A total of 1,190 patients who met our criteria were included in the study. Of these patients, 653 were female, and 527 were male (Figure 1). The AKI group had a significantly higher mean age than the non-AKI group (p =0.0001). The number of patients over 65 years of age in the AKI group was significantly higher than in the non-AKI group (p =0.0001). However, no statistically significant difference was observed in the gender distributions between the groups (p =0.612). The patients who had AKI in the ICU spent significantly more time in the hospital than the non-AKI group (p =0.006). The mortality rate was significantly higher in the AKI group than in the non-AKI group (p =0.0001). The need for hemodialysis was also significantly higher in the AKI group compared to the non-AKI group (p =0.0001) (Table 2). Both males and females over 65 years of age had significantly higher rates of acute kidney injury than in the group aged 18–65-year (male p =0.004, female p =0.002, respectively) (Table 3).
Figure 1: Patient selection algorithm of the 1,190 patients monitored in the adult ICU between 2015 and 2018 who met the inclusion and exclusion criteria and were included in the current study.
ICU: Intensive care unit, AKI: Acute kidney injury.
Acute kidney injury is a complicated medical condition that affects the outcome of patients in ICU9. The development of AKI prolongs the duration of ICU stay and significantly increases the morbidity and mortality of these patients in both the short- and long-term10-12. This study’s results align with previous findings that the mortality rate is higher and the length of stay at the ICU longer in the group of patients who developed AKI. Prevention of AKI and the determination of risk factors are crucial for reducing morbidity and mortality. Age and gender are among the factors affecting the occurrence of AKI10,13. Recently, epidemiologic studies have shown that the presence of kidney disease is higher and progresses more rapidly in males7. Androgens are a risk factor for glomerular injury. They contribute to the disruption of hemodynamics and the progression of damage in the kidneys. Experimental animal models have confirmed that androgens are important for the greater extend of renal injury in the male sex3,7. Tunicamycin, which is an agent contributing to the endoplasmic reticulum stress in male rats, induces apoptosis more rapidly as measured with Bax and caspase 3 activation. In female rats administered with testosterone before the tunicamycin, induction of endoplasmic reticulum stress markers occurred with regression of tissue morphology and renal functions, similar to male rats9,14.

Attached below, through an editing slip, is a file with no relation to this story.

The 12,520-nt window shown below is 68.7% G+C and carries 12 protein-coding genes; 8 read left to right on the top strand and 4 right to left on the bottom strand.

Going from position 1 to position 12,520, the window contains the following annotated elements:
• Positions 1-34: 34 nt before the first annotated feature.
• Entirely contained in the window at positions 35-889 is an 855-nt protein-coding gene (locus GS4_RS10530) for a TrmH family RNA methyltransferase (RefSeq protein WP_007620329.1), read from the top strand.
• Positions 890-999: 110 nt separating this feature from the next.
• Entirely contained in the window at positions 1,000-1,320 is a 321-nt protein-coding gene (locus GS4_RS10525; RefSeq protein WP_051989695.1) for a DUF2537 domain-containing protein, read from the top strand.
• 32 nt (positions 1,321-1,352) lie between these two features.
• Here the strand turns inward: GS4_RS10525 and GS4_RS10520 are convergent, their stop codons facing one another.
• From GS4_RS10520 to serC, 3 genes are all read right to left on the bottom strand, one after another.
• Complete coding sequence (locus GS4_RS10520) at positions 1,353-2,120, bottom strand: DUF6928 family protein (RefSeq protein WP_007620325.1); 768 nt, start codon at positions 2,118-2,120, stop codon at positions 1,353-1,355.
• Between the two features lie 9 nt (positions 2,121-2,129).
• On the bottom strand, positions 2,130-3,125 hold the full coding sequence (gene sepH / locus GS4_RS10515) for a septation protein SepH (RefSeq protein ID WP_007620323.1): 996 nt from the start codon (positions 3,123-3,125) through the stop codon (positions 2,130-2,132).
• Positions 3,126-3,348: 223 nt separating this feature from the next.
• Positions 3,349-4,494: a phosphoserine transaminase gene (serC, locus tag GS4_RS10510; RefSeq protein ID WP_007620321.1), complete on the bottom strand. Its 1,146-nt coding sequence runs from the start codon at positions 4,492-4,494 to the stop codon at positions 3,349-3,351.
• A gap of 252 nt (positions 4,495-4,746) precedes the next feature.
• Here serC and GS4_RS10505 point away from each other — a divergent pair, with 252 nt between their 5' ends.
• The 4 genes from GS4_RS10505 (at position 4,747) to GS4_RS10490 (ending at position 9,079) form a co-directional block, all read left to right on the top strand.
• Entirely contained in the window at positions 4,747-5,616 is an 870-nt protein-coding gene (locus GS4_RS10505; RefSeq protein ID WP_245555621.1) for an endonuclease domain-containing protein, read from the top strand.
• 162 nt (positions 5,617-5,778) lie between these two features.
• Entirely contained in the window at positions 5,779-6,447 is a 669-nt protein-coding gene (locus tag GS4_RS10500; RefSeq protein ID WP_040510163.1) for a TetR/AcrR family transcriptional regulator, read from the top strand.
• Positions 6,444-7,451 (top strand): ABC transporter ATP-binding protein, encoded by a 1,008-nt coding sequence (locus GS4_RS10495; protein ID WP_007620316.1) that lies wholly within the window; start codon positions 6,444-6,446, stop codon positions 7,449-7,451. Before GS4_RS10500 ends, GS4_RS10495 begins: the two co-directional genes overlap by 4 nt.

Neugarten et al collected all previously-published gender-distributed AKI data focused on patients who were monitored in hospital and concluded that the incidence of AKI developing in the males of this sample was higher than that of the females8. Chung et al15 also supported this conclusion. However, the Kidney Disease Improving Global outcomes (KDIGO) guidelines, used to predict AKI, state that females are susceptible to the development of hospital-sourced AKI16 In our study, we found that more males developed AKI in the ICU. Of the 437 patients who developed an AKI, 55.8 % (n =244) were male and 44.2 % (n =193) were female. While this difference was not statistically significant when our patients were classified by age, there was a higher difference between genders in the aged 18–65 years group, with 120 males and 66 females developing an AKI. In the group of patients over 65 years of age, 124 male patients and 127 female patients developed an AKI. Structural and physiologic changes occur in the kidneys as people age. Nephrons’ mass reduces, and vascular and glomerular degeneration develops at a microscopic level. The glomerular filtration rate reduces, as the tendency toward cellular apoptosis increases. All these changes explain the increasing occurrence of AKI as patients age17.